783 F.2d 1364 (9th Cir. 1986), 85-1156, United States v. Greene

Docket Nº:85-1156.
Citation:783 F.2d 1364
Party Name:UNITED STATES of America, Plaintiff-Appellee, v. Leonard G. GREENE, Defendant-Appellant.
Case Date:February 28, 1986
Court:United States Courts of Appeals, Court of Appeals for the Ninth Circuit

Page 1364

783 F.2d 1364 (9th Cir. 1986)

UNITED STATES of America, Plaintiff-Appellee,


Leonard G. GREENE, Defendant-Appellant.

No. 85-1156.

United States Court of Appeals, Ninth Circuit

February 28, 1986

Argued and Submitted Jan. 13, 1986.

Page 1365

Susan B. Titus, Asst. U.S. Atty., San Francisco, Cal., for plaintiff-appellee.

J. Frank McCabe, Goorjian & McCabe, San Francisco, Cal., for defendant-appellant.

Appeal from the United States District Court for the Northern District of California.

Before POOLE and BEEZER, Circuit Judges, and JAMESON, [*] District Judge.

POOLE, Circuit Judge:

Appellant Leonard G. Greene appeals his conviction for armed robbery under 18 U.S.C. Secs. 2113(a), 2113(d). Appellant contends that the district court erred in denying his motion to suppress evidence which had been seized from his motel upon his purported consent, because that consent was the direct result of an illegal warrantless arrest. He also contends that the district

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court should have dismissed his indictment under the Speedy Trial Act, 18 U.S.C. Sec. 3161(h)(1)(H) because it took U.S. officers twenty-three days to transport him from Huntsville, Alabama, the place of arrest, to the Northern District of California, the place of trial. We affirm.

On December 5, 1984, police officers in Huntsville, Alabama received information from a local prostitute, who had given Huntsville police reliable information in the past, that she had received currency with red stains on it from two white males the day before. This money was given to her to buy drugs for one of the men and for "sexual services." When the informant went to purchase drugs for the shorter man with the stained money, the drug dealer expressed a reluctance to accept the bills. She told the police that she had been in the men's motel room and had observed a pistol and wads of red-stained money; one man was very large and the other was about 5'6"', 160 lbs. with a ruddy complexion; and that they were driving a small red car with out-of-state license plates. The informant said that she had used some of the red-stained money to pay for her motel room. She then referred police to the manager of the motel. The Huntsville police and the FBI later paid the informant $700 for providing this information.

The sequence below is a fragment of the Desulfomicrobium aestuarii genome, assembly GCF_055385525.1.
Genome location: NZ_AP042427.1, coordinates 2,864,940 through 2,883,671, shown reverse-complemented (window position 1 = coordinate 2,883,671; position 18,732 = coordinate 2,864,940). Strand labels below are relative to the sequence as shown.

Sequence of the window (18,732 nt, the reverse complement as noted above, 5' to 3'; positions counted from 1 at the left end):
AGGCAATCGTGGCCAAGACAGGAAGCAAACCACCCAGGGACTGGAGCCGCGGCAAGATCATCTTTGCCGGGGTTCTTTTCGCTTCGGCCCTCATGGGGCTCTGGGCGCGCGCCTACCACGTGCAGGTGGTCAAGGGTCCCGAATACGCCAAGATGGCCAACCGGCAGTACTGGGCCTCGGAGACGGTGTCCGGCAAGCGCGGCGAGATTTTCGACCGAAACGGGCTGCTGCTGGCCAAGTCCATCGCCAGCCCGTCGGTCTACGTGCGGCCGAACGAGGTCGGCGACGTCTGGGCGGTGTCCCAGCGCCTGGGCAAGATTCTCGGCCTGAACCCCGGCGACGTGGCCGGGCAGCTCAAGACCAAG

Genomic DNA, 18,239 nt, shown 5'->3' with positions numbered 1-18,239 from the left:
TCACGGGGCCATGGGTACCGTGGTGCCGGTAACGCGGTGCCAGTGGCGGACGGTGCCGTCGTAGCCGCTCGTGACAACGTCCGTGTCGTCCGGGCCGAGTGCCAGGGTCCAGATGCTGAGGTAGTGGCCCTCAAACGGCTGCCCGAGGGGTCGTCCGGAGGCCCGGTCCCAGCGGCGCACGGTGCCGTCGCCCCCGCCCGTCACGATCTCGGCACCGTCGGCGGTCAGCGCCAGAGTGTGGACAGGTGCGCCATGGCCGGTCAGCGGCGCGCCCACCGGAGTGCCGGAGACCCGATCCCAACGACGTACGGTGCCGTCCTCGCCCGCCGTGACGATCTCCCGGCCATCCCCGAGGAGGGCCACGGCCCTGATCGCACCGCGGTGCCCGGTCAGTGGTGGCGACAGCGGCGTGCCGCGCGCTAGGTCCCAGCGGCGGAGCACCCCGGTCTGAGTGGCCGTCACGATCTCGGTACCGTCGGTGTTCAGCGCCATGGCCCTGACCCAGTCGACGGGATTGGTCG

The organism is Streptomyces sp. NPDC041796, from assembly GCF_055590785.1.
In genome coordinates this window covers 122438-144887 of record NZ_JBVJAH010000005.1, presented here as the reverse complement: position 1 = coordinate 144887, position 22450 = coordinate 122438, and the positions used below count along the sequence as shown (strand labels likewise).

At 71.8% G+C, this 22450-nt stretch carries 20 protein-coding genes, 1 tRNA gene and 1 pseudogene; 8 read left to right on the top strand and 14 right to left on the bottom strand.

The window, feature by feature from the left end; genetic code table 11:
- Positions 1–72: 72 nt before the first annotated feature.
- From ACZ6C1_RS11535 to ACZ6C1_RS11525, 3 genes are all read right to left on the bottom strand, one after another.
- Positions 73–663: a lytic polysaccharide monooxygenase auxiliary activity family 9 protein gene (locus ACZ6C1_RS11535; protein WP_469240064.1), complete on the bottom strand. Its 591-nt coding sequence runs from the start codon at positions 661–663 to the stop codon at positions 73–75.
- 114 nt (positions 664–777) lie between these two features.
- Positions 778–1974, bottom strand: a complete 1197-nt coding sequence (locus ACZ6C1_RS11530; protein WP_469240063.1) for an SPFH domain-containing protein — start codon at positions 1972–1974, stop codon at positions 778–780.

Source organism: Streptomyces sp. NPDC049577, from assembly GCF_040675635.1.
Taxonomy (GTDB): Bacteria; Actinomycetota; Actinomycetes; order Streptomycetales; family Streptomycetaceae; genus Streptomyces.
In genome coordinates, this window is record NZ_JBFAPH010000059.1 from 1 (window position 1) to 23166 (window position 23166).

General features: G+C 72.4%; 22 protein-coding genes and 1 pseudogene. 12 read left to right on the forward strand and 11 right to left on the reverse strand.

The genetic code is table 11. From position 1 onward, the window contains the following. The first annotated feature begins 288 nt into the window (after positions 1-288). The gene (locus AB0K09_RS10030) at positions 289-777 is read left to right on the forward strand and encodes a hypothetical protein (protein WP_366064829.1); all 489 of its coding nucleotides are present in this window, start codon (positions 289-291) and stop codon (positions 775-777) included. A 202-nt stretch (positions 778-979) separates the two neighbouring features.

At the motel, police obtained ten five-dollar bills stained with red. They checked the serial numbers of these bills and determined that the money was not "bait money" from a reported robbery. The bills were returned to the motel manager.

The next day, the manager of another motel in Huntsville, the Hillcrest Motor Court, called the police to report that she believed that the occupants of room number 5 were bank robbers. She based her conclusion on the fact that she had found, in a trash can outside room number 5, a green jacket, a black cap, a pair of brown gloves, a cardboard back to a legal pad containing what appeared to her to be radio frequencies for the FBI, police, and sheriff's departments, and a yellow sheet of paper which appeared to contain a diagram of a bank. She described a red and white Rambler automobile the occupants were driving which had out-of-state plates. The Huntsville police then contacted the FBI, and officers and agents from both departments went to the motel to interview the manager, and, if possible, to talk to the occupants of room number 5.

When the officers and agents arrived at the motel they observed two men in a red and white Rambler pulling out of the parking spot in front of room number 5. The officers prevented the Rambler's exit with the police cars. The officers then approached the occupants and told them to "put their hands on the headliner." When appellant, who was driving, did not immediately comply, the officers drew their weapons and ordered him to put his hands on the roof. The appellant and his companion, Thomas Clarke, were ordered out of the car and were frisked for weapons. The officers discovered concealed weapons on both men. Officers also observed a sawed-off rifle in plain view in the back seat of the car. The police then informed the men that they were under arrest for carrying concealed weapons.

Immediately after his arrest, Greene signed a consent form allowing the officers to search his motel room, room number 5. During the search police discovered money marked with red dye and a money wrapper with stamps of First Enterprise Bank. The FBI agents then discovered that Greene and Clarke fit the description of the bank robbers who had robbed the First Enterprise Bank in Berkeley, California on November 19, 1984. The two men thereafter were transferred to federal custody.

On December 14, 1984, Greene was charged in a one-count indictment with armed robbery and was ordered removed to the Northern District of California. He did not arrive in the Northern District until January 6, 1985, twenty-three days later. A superceding indictment charged Greene and Clarke with the armed robbery of the First Enterprise Bank in Berkeley.

Appellant moved to suppress the evidence seized during the search of his motel

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room in Huntsville. He argued that the search was the direct result of an illegal warrantless arrest because the police lacked probable cause to believe that he had committed a bank robbery. See Florida v. Royer, 460 U.S. 491, 103 S.Ct. 1319, 75 L.Ed.2d 229 ...

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